A quantitative understanding of snow accumulation on glaciers is essential to understanding glacier mass balance and provides insights into a wide range of scientific and resource management topics. The USGS Alaska Science Center is using 500 MHz ground penetrating radar (GPR) to map snow accumulation at multiple glaciers. This spatial variability allows scientists to quantify the importance of regional controls, such as distance from moisture sources and rain-shadow effects from topographic features, as well as local controls that include terrain parameters such as elevation, aspect, slope, and shelter from prevailing winds. Multi-variable regressions with terrain parameters on a glacier-by-glacier basis indicate that elevation is always the dominant local control, while other terrain parameters vary in importance. Although local parameters describe much of the variation in snow, 20–40% of the observed variability is not explained by these models, suggesting that additional processes are important.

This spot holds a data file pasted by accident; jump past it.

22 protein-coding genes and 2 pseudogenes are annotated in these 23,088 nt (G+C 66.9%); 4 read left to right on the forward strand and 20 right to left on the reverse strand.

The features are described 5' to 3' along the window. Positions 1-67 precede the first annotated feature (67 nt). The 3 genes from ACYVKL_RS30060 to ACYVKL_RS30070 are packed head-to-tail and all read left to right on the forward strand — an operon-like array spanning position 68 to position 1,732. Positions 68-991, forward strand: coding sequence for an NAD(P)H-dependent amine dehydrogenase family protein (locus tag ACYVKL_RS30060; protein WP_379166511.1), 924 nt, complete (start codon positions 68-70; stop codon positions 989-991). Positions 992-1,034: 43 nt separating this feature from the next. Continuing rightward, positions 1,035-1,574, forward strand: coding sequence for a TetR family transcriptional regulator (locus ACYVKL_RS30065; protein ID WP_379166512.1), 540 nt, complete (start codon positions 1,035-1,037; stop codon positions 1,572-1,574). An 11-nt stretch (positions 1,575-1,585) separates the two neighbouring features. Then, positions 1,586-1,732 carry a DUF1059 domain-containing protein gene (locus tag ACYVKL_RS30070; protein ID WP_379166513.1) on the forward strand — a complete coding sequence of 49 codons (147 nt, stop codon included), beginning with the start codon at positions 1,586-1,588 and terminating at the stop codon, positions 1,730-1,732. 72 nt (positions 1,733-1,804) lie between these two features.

End-of-season distributed Snow Water Equivalent (SWE) at six glaciers throughout the Gulf of Alaska region. Radar-observed SWE on survey tracks is overlaid for comparison. Both variables are plotted on the same color scale within each subplot, although each glacier has a different scale to show the basin scale variability.